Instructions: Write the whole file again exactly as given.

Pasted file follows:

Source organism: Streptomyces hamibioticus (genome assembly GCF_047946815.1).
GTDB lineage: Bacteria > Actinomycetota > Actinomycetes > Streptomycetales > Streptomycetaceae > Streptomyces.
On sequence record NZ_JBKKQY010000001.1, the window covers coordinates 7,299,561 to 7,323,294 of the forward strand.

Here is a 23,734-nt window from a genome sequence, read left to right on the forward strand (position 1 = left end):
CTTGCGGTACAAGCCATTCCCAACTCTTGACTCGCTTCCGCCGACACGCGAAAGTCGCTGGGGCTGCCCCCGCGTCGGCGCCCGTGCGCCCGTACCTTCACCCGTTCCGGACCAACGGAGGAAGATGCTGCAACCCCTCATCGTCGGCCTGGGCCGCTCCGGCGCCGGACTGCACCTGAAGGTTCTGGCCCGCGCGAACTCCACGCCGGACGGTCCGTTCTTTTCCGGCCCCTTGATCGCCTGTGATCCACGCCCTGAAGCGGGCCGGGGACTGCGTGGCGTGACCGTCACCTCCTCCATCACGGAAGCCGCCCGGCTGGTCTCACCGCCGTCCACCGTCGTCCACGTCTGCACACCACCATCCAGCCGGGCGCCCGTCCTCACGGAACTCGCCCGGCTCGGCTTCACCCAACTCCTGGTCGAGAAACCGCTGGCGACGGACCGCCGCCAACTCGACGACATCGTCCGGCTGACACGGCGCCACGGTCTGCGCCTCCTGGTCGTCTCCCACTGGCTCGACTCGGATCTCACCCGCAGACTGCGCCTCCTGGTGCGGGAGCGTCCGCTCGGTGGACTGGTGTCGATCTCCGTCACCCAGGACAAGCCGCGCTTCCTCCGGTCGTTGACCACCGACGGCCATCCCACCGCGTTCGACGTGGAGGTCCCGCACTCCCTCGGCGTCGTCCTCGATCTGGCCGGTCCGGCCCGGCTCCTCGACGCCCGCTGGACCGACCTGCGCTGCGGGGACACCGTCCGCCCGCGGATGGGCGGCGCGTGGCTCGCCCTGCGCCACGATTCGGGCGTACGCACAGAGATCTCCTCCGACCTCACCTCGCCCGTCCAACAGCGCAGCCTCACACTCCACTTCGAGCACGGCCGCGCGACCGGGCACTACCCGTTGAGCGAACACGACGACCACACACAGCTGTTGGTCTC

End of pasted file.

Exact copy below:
Source organism: Streptomyces hamibioticus (genome assembly GCF_047946815.1).
GTDB lineage: Bacteria > Actinomycetota > Actinomycetes > Streptomycetales > Streptomycetaceae > Streptomyces.
On sequence record NZ_JBKKQY010000001.1, the window covers coordinates 7,299,561 to 7,323,294 of the forward strand.

Here is a 23,734-nt window from a genome sequence, read left to right on the forward strand (position 1 = left end):
CTTGCGGTACAAGCCATTCCCAACTCTTGACTCGCTTCCGCCGACACGCGAAAGTCGCTGGGGCTGCCCCCGCGTCGGCGCCCGTGCGCCCGTACCTTCACCCGTTCCGGACCAACGGAGGAAGATGCTGCAACCCCTCATCGTCGGCCTGGGCCGCTCCGGCGCCGGACTGCACCTGAAGGTTCTGGCCCGCGCGAACTCCACGCCGGACGGTCCGTTCTTTTCCGGCCCCTTGATCGCCTGTGATCCACGCCCTGAAGCGGGCCGGGGACTGCGTGGCGTGACCGTCACCTCCTCCATCACGGAAGCCGCCCGGCTGGTCTCACCGCCGTCCACCGTCGTCCACGTCTGCACACCACCATCCAGCCGGGCGCCCGTCCTCACGGAACTCGCCCGGCTCGGCTTCACCCAACTCCTGGTCGAGAAACCGCTGGCGACGGACCGCCGCCAACTCGACGACATCGTCCGGCTGACACGGCGCCACGGTCTGCGCCTCCTGGTCGTCTCCCACTGGCTCGACTCGGATCTCACCCGCAGACTGCGCCTCCTGGTGCGGGAGCGTCCGCTCGGTGGACTGGTGTCGATCTCCGTCACCCAGGACAAGCCGCGCTTCCTCCGGTCGTTGACCACCGACGGCCATCCCACCGCGTTCGACGTGGAGGTCCCGCACTCCCTCGGCGTCGTCCTCGATCTGGCCGGTCCGGCCCGGCTCCTCGACGCCCGCTGGACCGACCTGCGCTGCGGGGACACCGTCCGCCCGCGGATGGGCGGCGCGTGGCTCGCCCTGCGCCACGATTCGGGCGTACGCACAGAGATCTCCTCCGACCTCACCTCGCCCGTCCAACAGCGCAGCCTCACACTCCACTTCGAGCACGGCCGCGCGACCGGGCACTACCCGTTGAGCGAACACGACGACCACACACAGCTGTTGGTCTC